How often do African violets bloom?
A healthy African violet will produce blossoms, typically several at once and lasting several weeks, under the appropriate growing circumstances. In 6 to 8 weeks, fresh flowers should bloom if you remove the old flowers’ buds (see above). According to some farmers, their plants bloom “almost continuously” for up to 10 months out of the year. My personal observations indicate that this is more likely to be a total of about 6 or 7 months, with breaks when new flowers are emerging.
Succulents are African violets, right?
The African violet belongs to the genus Saintpaulia (Streptocarpus), which also comprises numerous other varieties of blooming perennials. Despite their common name, they are not related to violas; rather, the term was given to them because of the attractive flowers they produce. African violets can bloom in a range of colors, including blue, violet, lavender, pink, red-violet, lavender-pink, white, and purple, despite the fact that we often associate them with the color purple. African violets are indigenous to Tanzania’s high-elevation tropical rainforests.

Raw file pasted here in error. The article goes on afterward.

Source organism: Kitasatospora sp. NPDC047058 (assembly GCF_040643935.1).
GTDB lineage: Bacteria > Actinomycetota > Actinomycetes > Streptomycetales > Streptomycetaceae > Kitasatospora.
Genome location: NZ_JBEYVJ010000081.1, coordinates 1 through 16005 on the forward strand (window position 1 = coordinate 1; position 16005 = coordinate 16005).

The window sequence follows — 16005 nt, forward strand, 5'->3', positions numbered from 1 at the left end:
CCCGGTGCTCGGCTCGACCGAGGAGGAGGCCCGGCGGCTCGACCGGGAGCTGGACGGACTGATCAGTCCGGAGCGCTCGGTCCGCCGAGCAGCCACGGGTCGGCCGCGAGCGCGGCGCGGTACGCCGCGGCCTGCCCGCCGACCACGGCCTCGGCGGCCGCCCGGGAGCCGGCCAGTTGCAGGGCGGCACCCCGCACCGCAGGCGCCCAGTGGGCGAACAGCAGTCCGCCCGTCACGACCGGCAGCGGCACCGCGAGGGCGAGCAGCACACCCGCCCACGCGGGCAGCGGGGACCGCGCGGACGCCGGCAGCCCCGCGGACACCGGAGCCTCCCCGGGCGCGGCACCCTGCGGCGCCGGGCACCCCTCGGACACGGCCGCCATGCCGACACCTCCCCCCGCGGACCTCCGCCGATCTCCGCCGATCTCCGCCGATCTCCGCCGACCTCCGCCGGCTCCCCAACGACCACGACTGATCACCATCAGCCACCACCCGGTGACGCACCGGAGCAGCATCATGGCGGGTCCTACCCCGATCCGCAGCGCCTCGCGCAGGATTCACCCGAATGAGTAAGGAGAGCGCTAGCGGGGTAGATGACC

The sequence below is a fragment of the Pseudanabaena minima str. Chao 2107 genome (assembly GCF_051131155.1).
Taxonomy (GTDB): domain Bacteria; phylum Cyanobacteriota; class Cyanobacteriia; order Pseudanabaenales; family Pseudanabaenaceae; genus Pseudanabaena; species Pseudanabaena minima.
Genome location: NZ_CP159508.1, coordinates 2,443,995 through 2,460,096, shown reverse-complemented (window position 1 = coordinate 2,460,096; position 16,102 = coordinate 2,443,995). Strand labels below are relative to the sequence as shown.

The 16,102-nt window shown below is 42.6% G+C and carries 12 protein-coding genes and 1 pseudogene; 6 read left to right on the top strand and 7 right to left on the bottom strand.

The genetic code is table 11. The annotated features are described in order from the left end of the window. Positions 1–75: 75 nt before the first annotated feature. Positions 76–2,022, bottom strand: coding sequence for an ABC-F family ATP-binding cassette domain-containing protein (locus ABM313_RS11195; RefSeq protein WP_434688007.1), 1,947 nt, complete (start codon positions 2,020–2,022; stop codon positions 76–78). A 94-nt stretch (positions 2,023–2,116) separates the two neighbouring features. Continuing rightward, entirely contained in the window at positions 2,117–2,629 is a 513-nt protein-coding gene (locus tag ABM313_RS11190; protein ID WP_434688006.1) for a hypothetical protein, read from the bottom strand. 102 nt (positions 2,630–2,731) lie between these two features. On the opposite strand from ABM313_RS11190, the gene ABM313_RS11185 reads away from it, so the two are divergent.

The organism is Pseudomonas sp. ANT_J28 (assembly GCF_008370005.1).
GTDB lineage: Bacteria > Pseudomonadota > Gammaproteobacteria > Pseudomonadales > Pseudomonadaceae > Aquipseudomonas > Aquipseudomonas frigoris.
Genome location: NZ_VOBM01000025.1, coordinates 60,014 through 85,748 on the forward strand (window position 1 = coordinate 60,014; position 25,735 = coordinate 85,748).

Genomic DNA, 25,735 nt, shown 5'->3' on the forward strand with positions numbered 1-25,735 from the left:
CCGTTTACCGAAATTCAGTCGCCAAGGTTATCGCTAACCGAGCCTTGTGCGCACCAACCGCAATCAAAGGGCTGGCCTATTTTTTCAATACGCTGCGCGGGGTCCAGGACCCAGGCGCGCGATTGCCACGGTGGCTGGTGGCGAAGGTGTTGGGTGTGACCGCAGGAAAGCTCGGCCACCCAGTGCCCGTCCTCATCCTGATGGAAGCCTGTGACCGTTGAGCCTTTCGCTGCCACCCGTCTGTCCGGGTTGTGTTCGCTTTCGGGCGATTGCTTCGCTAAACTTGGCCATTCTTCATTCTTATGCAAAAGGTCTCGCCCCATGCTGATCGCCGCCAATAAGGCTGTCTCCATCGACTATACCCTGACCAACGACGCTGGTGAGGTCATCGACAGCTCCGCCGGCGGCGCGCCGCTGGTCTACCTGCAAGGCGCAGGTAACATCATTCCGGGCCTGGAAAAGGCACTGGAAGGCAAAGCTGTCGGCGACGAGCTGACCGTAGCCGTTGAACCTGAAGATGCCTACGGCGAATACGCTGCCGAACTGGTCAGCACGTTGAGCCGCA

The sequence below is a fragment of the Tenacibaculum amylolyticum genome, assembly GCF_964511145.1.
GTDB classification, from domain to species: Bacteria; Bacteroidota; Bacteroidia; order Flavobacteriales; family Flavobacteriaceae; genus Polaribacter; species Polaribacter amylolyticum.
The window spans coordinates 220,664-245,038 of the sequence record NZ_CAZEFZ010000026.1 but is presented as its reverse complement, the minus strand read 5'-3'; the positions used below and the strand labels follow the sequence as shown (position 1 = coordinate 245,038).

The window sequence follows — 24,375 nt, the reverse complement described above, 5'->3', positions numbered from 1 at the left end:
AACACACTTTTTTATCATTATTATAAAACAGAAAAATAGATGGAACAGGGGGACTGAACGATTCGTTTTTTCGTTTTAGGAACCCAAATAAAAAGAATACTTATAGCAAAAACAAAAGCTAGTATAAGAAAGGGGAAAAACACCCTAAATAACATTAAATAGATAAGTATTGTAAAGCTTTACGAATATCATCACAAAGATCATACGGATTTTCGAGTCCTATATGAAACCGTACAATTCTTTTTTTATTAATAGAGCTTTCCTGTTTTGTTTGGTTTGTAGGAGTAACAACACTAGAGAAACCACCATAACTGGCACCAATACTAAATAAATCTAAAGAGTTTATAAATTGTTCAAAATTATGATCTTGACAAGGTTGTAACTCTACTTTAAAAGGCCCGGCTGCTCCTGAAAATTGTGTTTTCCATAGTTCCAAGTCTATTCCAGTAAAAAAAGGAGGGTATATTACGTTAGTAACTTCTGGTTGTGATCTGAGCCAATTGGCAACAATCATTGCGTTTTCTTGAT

The most distinctive feature of African violets, outside the blooms, is their fuzzy, succulent foliage. An adaptation to assist the plant collect water from the air is the fine hairs on the leaves. The decorative value of some cultivars is increased by the presence of ruffled or variegated leaves.